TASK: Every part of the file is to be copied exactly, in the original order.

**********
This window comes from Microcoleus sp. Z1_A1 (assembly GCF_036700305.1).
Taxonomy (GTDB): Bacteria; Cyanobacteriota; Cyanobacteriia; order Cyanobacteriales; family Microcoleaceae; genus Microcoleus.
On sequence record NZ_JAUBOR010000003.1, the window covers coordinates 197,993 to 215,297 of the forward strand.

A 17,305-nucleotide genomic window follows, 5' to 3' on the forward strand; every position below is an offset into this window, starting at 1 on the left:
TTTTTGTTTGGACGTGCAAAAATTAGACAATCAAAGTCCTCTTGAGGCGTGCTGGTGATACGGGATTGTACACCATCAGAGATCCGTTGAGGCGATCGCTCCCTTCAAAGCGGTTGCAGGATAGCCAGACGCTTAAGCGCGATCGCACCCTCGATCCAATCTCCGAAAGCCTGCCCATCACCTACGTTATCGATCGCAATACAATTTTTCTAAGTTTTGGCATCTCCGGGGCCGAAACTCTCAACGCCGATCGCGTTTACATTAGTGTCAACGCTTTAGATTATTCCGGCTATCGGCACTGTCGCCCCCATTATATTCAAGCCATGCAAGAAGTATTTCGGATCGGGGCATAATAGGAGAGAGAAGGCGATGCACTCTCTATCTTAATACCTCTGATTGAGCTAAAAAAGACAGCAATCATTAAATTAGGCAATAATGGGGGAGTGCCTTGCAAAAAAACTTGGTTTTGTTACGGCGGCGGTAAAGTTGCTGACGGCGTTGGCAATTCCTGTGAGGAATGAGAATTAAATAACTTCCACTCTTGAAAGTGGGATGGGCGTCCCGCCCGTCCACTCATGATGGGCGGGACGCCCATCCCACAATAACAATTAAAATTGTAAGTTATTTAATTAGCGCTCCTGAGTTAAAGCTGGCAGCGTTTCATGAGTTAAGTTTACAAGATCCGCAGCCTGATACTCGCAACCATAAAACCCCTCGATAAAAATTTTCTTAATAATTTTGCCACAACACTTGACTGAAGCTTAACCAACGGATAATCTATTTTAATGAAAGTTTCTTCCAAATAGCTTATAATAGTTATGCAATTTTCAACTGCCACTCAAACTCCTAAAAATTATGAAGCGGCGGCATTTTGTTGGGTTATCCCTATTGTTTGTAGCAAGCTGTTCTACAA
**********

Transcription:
This window comes from Microcoleus sp. Z1_A1 (assembly GCF_036700305.1).
Taxonomy (GTDB): Bacteria; Cyanobacteriota; Cyanobacteriia; order Cyanobacteriales; family Microcoleaceae; genus Microcoleus.
On sequence record NZ_JAUBOR010000003.1, the window covers coordinates 197,993 to 215,297 of the forward strand.

A 17,305-nucleotide genomic window follows, 5' to 3' on the forward strand; every position below is an offset into this window, starting at 1 on the left:
TTTTTGTTTGGACGTGCAAAAATTAGACAATCAAAGTCCTCTTGAGGCGTGCTGGTGATACGGGATTGTACACCATCAGAGATCCGTTGAGGCGATCGCTCCCTTCAAAGCGGTTGCAGGATAGCCAGACGCTTAAGCGCGATCGCACCCTCGATCCAATCTCCGAAAGCCTGCCCATCACCTACGTTATCGATCGCAATACAATTTTTCTAAGTTTTGGCATCTCCGGGGCCGAAACTCTCAACGCCGATCGCGTTTACATTAGTGTCAACGCTTTAGATTATTCCGGCTATCGGCACTGTCGCCCCCATTATATTCAAGCCATGCAAGAAGTATTTCGGATCGGGGCATAATAGGAGAGAGAAGGCGATGCACTCTCTATCTTAATACCTCTGATTGAGCTAAAAAAGACAGCAATCATTAAATTAGGCAATAATGGGGGAGTGCCTTGCAAAAAAACTTGGTTTTGTTACGGCGGCGGTAAAGTTGCTGACGGCGTTGGCAATTCCTGTGAGGAATGAGAATTAAATAACTTCCACTCTTGAAAGTGGGATGGGCGTCCCGCCCGTCCACTCATGATGGGCGGGACGCCCATCCCACAATAACAATTAAAATTGTAAGTTATTTAATTAGCGCTCCTGAGTTAAAGCTGGCAGCGTTTCATGAGTTAAGTTTACAAGATCCGCAGCCTGATACTCGCAACCATAAAACCCCTCGATAAAAATTTTCTTAATAATTTTGCCACAACACTTGACTGAAGCTTAACCAACGGATAATCTATTTTAATGAAAGTTTCTTCCAAATAGCTTATAATAGTTATGCAATTTTCAACTGCCACTCAAACTCCTAAAAATTATGAAGCGGCGGCATTTTGTTGGGTTATCCCTATTGTTTGTAGCAAGCTGTTCTACAA